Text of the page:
Rapid influenza A testing for novel H1N1: point-of-care performance.

Division of Pediatric Pulmonology, Children's Medical Center at Winthrop University Hospital, Mineola, NY 11501, USA.
Postgraduate Medicine (Impact Factor: 1.97). 01/2010; 122(1):28-33. DOI: 10.3810/pgm.2010.01.2096
Source: PubMed

ABSTRACT The 2009 outbreak of novel influenza A H1N1 reached a pandemic status on June 11, 2009. Early detection is a key factor for management and infection-control practices. Recent studies have suggested a difference in performance of rapid influenza kits for influenza A H1N1. Our goal was to evaluate the performance of the QuickVue influenza A+B test (Quidel Corp., San Diego, CA) in an emergency department setting and determine the most current epidemiologic trends in our community.
Results from 1137 samples for influenza A collected between April 8, 2009 and June 30, 2009 were retrospectively reviewed. Results of QuickVue influenza A+B test were compared with R-Mix viral culture and DFA results. Age distribution and hospitalization rates by age group were analyzed to further delineate the epidemiology of influenza A in a suburban hospital.
The sensitivity of the rapid test was 77%, the specificity was 85%, the positive predictive value was 74%, and the negative predictive value was 87%. We found a similar age distribution for positive influenza tests and admissions when compared with the national Centers for Disease Control and Prevention data.
The QuickVue influenza A+B test is a sensitive assay for the novel H1N1 strain of influenza. In our hospital, the group with highest risk of hospital admission was patients aged < 25 years.

  • [Show abstract] [Hide abstract]
    ABSTRACT: Western industrialised nations face a large increase in the number of older people. People over the age of 60 years account for almost half of the 16.8 million hospital admissions in England from 2009 to 2010. During 2009-10, respiratory infections accounted for approximately 1 in 30 hospital admissions and 1 in 20 of the 51.5 million bed-days.
    Health technology assessment (Winchester, England) 05/2014; 18(36):1-274. · 5.12 Impact Factor
  • [Show abstract] [Hide abstract]
    ABSTRACT: Timely diagnosis of influenza can help clinical management. To examine the accuracy of rapid influenza diagnostic tests (RIDTs) in adults and children with influenza-like illness and evaluate factors associated with higher accuracy. PubMed and EMBASE through December 2011; BIOSIS and Web of Science through March 2010; and citations of articles, guidelines, reviews, and manufacturers. Studies that compared RIDTs with a reference standard of either reverse transcriptase polymerase chain reaction (first choice) or viral culture. Reviewers abstracted study data by using a standardized form and assessed quality by using Quality Assessment of Diagnostic Accuracy Studies criteria. 159 studies evaluated 26 RIDTs, and 35% were conducted during the H1N1 pandemic. Failure to report whether results were assessed in a blinded manner and the basis for patient recruitment were important quality concerns. The pooled sensitivity and specificity were 62.3% (95% CI, 57.9% to 66.6%) and 98.2% (CI, 97.5% to 98.7%), respectively. The positive and negative likelihood ratios were 34.5 (CI, 23.8 to 45.2) and 0.38 (CI, 0.34 to 0.43), respectively. Sensitivity estimates were highly heterogeneous, which was partially explained by lower sensitivity in adults (53.9% [CI, 47.9% to 59.8%]) than in children (66.6% [CI, 61.6% to 71.7%]) and a higher sensitivity for influenza A (64.6% [CI, 59.0% to 70.1%) than for influenza B (52.2% [CI, 45.0% to 59.3%). Incomplete reporting limited the ability to assess the effect of important factors, such as specimen type and duration of influenza symptoms, on diagnostic accuracy. Influenza can be ruled in but not ruled out through the use of RIDTs. Sensitivity varies across populations, but it is higher in children than in adults and for influenza A than for influenza B. Canadian Institutes of Health Research.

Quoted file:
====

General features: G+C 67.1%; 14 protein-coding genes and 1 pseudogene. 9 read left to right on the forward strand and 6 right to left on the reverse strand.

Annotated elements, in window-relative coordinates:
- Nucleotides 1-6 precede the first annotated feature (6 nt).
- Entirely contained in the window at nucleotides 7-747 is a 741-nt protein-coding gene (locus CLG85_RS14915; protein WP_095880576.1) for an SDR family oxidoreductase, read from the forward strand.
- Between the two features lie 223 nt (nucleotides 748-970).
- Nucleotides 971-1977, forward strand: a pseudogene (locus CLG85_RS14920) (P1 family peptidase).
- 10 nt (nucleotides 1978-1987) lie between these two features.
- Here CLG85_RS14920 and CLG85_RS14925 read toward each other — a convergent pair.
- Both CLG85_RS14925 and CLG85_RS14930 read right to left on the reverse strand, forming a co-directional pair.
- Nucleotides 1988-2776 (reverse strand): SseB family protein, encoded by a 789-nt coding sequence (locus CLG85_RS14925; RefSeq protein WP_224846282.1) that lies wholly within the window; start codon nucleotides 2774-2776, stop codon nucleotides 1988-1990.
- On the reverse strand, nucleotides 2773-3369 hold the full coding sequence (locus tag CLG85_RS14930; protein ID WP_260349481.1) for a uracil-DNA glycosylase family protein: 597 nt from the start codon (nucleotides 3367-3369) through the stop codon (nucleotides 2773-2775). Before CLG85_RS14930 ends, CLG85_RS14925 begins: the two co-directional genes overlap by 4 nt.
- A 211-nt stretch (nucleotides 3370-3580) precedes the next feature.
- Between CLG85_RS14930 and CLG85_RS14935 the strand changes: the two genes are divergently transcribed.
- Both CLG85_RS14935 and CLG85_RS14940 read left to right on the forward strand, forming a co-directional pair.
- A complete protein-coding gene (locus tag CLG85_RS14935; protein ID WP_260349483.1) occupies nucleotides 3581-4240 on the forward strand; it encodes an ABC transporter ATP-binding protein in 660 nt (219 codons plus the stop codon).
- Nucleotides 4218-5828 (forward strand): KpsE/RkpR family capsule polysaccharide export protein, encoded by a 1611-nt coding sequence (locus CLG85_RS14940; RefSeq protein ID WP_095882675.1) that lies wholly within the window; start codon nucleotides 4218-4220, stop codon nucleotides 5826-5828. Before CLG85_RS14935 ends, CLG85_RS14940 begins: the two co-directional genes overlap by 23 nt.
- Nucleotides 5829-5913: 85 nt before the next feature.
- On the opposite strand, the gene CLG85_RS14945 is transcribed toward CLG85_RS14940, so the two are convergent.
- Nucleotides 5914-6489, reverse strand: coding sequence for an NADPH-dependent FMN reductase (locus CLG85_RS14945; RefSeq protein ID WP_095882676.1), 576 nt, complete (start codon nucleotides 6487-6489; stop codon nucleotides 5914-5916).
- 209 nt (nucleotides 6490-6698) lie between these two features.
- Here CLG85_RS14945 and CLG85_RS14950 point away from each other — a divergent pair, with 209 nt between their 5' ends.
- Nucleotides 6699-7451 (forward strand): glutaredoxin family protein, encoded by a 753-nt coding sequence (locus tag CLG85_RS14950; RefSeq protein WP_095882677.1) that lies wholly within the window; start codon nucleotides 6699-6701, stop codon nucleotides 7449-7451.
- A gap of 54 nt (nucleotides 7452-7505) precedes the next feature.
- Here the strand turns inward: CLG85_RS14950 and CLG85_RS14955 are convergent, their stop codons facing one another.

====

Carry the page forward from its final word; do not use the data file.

Annals of internal medicine 02/2012; 156(7):500-11. · 16.10 Impact Factor
  • Source
    [Show abstract] [Hide abstract]
    ABSTRACT: A point-of-care test (POCT) offers a rapid result to manage a patient immediately. The presumed simplicity of such tests belies observed variation between personnel in performing and interpreting results when not appropriately trained. The number of point-of-care devices being developed for the diagnosis of infectious diseases is increasing; by understanding the limitations associated with their use, such tests for infection control purposes may be possible. To review the expanding repertoire of POCTs for the diagnosis of infectious diseases and to assess their utility as tools to aid in the reduction of hospital-acquired infection and outbreak management. A systematic review using PubMed and Scopus of published literature on the subject of POCTs for the diagnosis of infectious diseases. Although the number of publications describing POCTs is increasing, there remains a paucity of literature describing their use in a clinical setting. Of the literature reviewed, POCTs for the diagnosis of respiratory syncytial virus and norovirus have the greatest utility in an infection control setting, although the data suggest that sensitivity and training issues might be a problem. The future generation of POCT devices is likely to be molecular-based, improving sensitivity but at a significant cost to the user. POCTs have a role in infection control but currently the lack of good, consistent clinical data surrounding their use outside of the laboratory is a limiting factor in their implementation.
    The Journal of hospital infection 08/2013; · 3.01 Impact Factor